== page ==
- Allow glue to dry a minute before placing the Quarter-sheet Cards in the pocket.
- Students write in response to the prompts on each card and store them in the pocket.
- Cut along the solid black lines of the large Display Foldable entitled Someone I Admire.
- Fold along the three dotted lines of the Foldable. Always fold so the dots are visible along the fold line. On this Foldable, REFOLD each fold again forward and backward so the tabs move both directions. Students might remind each other to refold.
- Under the title, have students draw a picture of someone they admire who communicates assertively. Then, have them write about moments when they (themselves) need to communicate assertively.
- When students are finished drawing and writing on the display, fold in the side tabs and fold the whole display flat into a rectangle. Glue the back of the display onto the large gray rectangle in the student book. NOTE: After it is glued into the student book, the display should fold inward and fold flat so the book can be closed. When the book is open to this page, the display can be opened and folded into a standing diorama.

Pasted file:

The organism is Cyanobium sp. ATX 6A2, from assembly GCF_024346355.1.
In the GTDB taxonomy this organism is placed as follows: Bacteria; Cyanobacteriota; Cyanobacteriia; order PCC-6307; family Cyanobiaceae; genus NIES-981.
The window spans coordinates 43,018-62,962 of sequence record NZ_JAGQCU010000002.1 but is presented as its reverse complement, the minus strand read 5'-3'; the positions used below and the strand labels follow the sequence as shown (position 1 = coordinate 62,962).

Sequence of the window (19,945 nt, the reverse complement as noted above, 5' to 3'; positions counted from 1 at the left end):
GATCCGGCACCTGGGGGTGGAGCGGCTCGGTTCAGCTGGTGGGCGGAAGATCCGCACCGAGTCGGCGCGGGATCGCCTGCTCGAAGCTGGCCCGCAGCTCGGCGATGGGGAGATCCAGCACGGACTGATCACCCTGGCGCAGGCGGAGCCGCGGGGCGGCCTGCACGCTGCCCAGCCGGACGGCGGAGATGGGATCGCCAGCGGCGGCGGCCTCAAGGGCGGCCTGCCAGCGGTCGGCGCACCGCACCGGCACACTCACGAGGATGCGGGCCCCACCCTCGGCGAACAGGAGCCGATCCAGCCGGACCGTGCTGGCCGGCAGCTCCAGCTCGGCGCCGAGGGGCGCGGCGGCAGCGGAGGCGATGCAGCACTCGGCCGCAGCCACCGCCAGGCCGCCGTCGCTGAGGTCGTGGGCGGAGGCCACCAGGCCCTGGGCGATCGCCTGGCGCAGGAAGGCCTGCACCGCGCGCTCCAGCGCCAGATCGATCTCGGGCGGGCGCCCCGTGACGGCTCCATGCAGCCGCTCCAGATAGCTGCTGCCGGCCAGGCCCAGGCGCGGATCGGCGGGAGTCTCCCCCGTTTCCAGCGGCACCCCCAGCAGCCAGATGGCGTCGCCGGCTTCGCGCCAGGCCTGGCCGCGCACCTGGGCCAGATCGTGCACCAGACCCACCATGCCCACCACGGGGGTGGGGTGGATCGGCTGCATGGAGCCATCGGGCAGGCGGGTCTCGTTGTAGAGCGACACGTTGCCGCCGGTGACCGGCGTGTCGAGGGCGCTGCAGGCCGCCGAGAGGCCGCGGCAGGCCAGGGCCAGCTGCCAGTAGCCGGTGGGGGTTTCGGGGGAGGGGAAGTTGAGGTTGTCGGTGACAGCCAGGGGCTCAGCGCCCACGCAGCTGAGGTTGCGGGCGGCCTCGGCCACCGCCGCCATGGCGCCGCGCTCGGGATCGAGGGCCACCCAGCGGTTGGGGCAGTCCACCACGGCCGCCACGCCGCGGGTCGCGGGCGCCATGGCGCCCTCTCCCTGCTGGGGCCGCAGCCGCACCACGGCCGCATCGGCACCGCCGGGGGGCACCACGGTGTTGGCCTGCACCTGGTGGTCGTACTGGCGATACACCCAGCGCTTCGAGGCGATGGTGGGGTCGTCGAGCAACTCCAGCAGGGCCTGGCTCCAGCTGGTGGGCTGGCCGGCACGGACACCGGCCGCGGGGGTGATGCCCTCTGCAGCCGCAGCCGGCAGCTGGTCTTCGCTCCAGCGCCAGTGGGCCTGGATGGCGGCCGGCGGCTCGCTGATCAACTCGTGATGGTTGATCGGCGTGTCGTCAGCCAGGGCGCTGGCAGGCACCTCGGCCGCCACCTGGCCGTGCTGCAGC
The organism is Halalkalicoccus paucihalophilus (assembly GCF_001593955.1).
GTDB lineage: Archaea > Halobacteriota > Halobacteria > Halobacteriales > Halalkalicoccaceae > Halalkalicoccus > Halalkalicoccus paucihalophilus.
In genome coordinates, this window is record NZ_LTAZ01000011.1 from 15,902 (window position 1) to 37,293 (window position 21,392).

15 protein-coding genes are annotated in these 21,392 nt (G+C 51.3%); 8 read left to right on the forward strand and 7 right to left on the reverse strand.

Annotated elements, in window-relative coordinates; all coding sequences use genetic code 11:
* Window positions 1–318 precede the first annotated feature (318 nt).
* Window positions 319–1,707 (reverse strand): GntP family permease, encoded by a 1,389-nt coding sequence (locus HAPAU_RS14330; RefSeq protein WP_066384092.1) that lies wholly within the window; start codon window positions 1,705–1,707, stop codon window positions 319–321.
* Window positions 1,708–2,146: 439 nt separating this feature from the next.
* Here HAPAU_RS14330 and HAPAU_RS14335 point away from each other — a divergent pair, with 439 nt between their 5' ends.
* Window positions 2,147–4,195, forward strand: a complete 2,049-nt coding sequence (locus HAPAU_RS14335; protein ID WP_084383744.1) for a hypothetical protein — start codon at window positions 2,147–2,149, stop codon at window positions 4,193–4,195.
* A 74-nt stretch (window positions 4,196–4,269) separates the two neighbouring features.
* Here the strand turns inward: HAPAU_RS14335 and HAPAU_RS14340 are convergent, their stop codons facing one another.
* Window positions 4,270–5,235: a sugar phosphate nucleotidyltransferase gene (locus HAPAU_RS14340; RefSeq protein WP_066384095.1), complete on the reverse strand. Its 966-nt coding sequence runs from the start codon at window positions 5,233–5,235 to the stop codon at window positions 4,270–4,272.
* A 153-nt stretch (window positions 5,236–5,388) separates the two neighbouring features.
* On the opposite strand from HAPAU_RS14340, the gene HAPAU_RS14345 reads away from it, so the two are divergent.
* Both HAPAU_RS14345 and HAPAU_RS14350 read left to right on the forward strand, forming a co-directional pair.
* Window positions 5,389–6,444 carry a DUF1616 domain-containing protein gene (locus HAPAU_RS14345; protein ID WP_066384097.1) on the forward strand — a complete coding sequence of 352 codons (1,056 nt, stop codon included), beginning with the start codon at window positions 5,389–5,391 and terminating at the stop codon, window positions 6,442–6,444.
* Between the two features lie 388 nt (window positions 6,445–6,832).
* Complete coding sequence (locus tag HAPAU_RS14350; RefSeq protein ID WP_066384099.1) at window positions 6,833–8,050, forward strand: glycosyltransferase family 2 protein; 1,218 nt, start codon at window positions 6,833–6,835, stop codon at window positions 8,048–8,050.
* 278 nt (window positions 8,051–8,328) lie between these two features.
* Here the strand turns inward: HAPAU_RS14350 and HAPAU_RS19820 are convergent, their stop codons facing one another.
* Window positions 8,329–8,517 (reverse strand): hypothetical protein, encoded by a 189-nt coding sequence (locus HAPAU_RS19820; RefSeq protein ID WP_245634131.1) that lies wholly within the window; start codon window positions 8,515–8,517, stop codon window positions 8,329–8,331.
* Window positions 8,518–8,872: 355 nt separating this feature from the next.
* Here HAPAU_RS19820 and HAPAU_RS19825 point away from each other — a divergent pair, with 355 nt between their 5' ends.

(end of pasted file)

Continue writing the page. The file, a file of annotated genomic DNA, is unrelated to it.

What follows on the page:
- When their display is finished, have students talk and write about strategies that make conflict decline.
The teaching suggestions only work in accompaniment with the student portfolio, which has all the activity pages.
The teaching suggestions here are also available within a PDF of the entire teacher's manual.